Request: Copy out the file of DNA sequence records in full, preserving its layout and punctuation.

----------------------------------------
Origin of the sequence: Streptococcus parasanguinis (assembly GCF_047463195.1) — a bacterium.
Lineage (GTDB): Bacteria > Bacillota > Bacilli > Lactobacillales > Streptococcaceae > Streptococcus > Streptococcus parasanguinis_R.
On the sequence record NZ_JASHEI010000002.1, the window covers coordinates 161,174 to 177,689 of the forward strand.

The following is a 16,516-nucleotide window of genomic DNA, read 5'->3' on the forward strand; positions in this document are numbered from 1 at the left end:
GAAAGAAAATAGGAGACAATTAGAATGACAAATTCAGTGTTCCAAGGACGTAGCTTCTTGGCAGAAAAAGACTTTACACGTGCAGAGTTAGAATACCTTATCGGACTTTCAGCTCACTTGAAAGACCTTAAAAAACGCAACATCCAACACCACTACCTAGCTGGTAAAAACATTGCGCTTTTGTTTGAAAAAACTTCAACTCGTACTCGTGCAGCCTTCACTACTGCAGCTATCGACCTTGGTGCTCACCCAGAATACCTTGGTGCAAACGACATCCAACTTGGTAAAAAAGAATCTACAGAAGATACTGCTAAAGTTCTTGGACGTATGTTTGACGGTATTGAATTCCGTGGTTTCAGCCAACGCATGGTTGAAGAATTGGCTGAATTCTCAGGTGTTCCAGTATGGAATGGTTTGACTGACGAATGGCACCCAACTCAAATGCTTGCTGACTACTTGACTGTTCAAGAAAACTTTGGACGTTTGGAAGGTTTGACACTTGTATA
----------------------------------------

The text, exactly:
Origin of the sequence: Streptococcus parasanguinis (assembly GCF_047463195.1) — a bacterium.
Lineage (GTDB): Bacteria > Bacillota > Bacilli > Lactobacillales > Streptococcaceae > Streptococcus > Streptococcus parasanguinis_R.
On the sequence record NZ_JASHEI010000002.1, the window covers coordinates 161,174 to 177,689 of the forward strand.

The following is a 16,516-nucleotide window of genomic DNA, read 5'->3' on the forward strand; positions in this document are numbered from 1 at the left end:
GAAAGAAAATAGGAGACAATTAGAATGACAAATTCAGTGTTCCAAGGACGTAGCTTCTTGGCAGAAAAAGACTTTACACGTGCAGAGTTAGAATACCTTATCGGACTTTCAGCTCACTTGAAAGACCTTAAAAAACGCAACATCCAACACCACTACCTAGCTGGTAAAAACATTGCGCTTTTGTTTGAAAAAACTTCAACTCGTACTCGTGCAGCCTTCACTACTGCAGCTATCGACCTTGGTGCTCACCCAGAATACCTTGGTGCAAACGACATCCAACTTGGTAAAAAAGAATCTACAGAAGATACTGCTAAAGTTCTTGGACGTATGTTTGACGGTATTGAATTCCGTGGTTTCAGCCAACGCATGGTTGAAGAATTGGCTGAATTCTCAGGTGTTCCAGTATGGAATGGTTTGACTGACGAATGGCACCCAACTCAAATGCTTGCTGACTACTTGACTGTTCAAGAAAACTTTGGACGTTTGGAAGGTTTGACACTTGTATA